A few months ago, the folks at the Center for Creative Leadership organized a free MOOC on Leadership. CCL did this because our mission is to "advance the understanding, practice and development of leadership for the benefit of society worldwide". There is still much to learn about MOOCs as they are an emerging approach to learning - but that's one of the reasons they ran this pilot! The intention was simple - find out if MOOCs allow us to scale up leadership development, reach people we otherwise couldn't reach, and learn what impact this new approach can have and for whom.
CCL has been doing research on leadership for over 40 years and are one of the pioneers in the field of leadership development. We publish tons of whitepapers and books on the subject. We have been in the top 10 of the Financial Time rankings for executive education for more than 12 years in a row. (This year we are number 8 in case you are wondering.) We are actually the only non-business school in that list. And we are also a global organisation: we have campuses and offices in Greensboro (USA), San Diego (USA), Colorado Springs (USA), Brussels (BE), Adis Abeba (ET), Johannesburg (SA), Moscow (RU), Singapore (SI), New Delhi (IN) and Shanghai (CH).
The New York Times declared 2012 - The Year of the MOOC. CCL has for decades been working to bring leadership development to as many people as possible. Our mission also drives us to set up leadership development initiatives for communities, youth and women in Africa, Latin America and other regions in need. The new freedom that comes with the digital platform allowed us to touch over 20,000 leaders who otherwise would have no access to world class leadership development programs.
There's a shortage of leaders in the world today. From research we know that leadership is pretty much like a muscle. By working it out, you can build it. It takes discipline and a lot of hard work but it can be done. With our heritage and not for profit philosophy, we felt compelled to take stand and begin to look at means to provide world class leadership development to as many people as possible.
From our experiences in Africa, we have learned that leadership is a lever to solve innumerable problems. In Gambella, Steadman Harrison III worked with warring tribes that had shed blood over decades to bring peace and co-operation. In other parts, leadership development had helped to boost efforts to eradicate illiteracy and reduce infanticide. In Ethiopia, leadership work with our Early Leadership Toolkits had helped generations of young girls. Initiatives like PYPA (Programs for Young Politicians in Africa) had proven that leadership development could change the future of countries.
There was a clarion call that the Center felt compelled to respond to. The new digital world allowed us to reach people that we could never have reached before. The Marrow Fund generously contributed to help us make this a reality.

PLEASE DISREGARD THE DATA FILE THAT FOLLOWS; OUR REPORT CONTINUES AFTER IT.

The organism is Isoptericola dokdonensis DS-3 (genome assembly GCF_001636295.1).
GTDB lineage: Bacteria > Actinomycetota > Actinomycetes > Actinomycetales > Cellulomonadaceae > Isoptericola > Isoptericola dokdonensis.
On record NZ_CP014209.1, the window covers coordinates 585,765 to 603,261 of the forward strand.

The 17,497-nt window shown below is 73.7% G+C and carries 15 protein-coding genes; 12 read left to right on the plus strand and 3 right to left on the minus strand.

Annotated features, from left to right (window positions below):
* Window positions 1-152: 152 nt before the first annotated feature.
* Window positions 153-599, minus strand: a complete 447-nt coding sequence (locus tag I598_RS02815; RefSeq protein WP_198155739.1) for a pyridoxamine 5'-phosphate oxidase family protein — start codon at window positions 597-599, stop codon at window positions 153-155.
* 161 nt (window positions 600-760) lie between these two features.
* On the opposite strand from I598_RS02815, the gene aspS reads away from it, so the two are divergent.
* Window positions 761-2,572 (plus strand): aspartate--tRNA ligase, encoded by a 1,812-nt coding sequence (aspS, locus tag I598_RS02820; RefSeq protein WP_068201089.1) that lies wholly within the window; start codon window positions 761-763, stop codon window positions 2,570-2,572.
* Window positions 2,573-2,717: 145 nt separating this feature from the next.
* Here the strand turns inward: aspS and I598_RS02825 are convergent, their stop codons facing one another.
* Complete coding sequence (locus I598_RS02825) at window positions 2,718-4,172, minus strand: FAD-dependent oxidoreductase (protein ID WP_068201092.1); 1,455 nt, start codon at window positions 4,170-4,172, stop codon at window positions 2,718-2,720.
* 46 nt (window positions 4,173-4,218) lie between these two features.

The MOOC was an 8 week long module. We had 7 topics in 7 weeks, plus one orientation week at the start so that makes 8 weeks.
The MOOC began on 8th September, with an orientation week on how to make the most out of a MOOC. The week after, we started our journey with "the leader mindset" where you make up your own mind about what a good leadership is all about and the type of leader you want to become. Then we moved into the "fundamental four" of leadership. We also included a 'mystery week'. The topic of that week was decided by all of the participants by the end of the first week. Finally we ended with a week to bring it all together and 'make it real'. Every week also included one particular research spotlight relevant to the topic.
Week 0 : Orientation week
Week 1 : The leader mindset
Week 2 : Self-awareness*
Week 3 : Influence*
Week 4 : Communication*
Week 5 : Learning Agility*
Week 6 : Mystery week
Week 7 : Making it real
* = the "fundamental four" of leadership
Participants completed assignments to deepen their learning and were reviewed by peers. In order to get access to your results, it was necessary to review at least 3 peer assignments. This provided participants with diverse perspectives on leadership from different parts of the world.
A journey rather than an Event: Wvery week we helped participants to answer essential questions on how they can become a better leader "for real" in their particular context. You could think of LeaderMOOC as a GPS that helped you map out leadership development journies. Every week there were videos to cover the basics, one research spotlight, forum questions, guest speakers, a number of assignments and a badge to be earned.
Enroll Anytime: The content of the previous weeks would remain available, so you could join late and still complete the MOOC. The content would remain accessible for registered students until the end of the year.
Flexible Time Commitment: While we had a fixed start date and weekly schedules, within the weeks and the MOOC you could participate at times that are convenient for you. We made all materials and assignments for the week available on Sunday. Apart from a few virtual class sessions, you coould do all activities at your own time and pace. You could also access previous weeks in case you missed out, and after the MOOC finished, the materials remained up for registered users until the end of the year.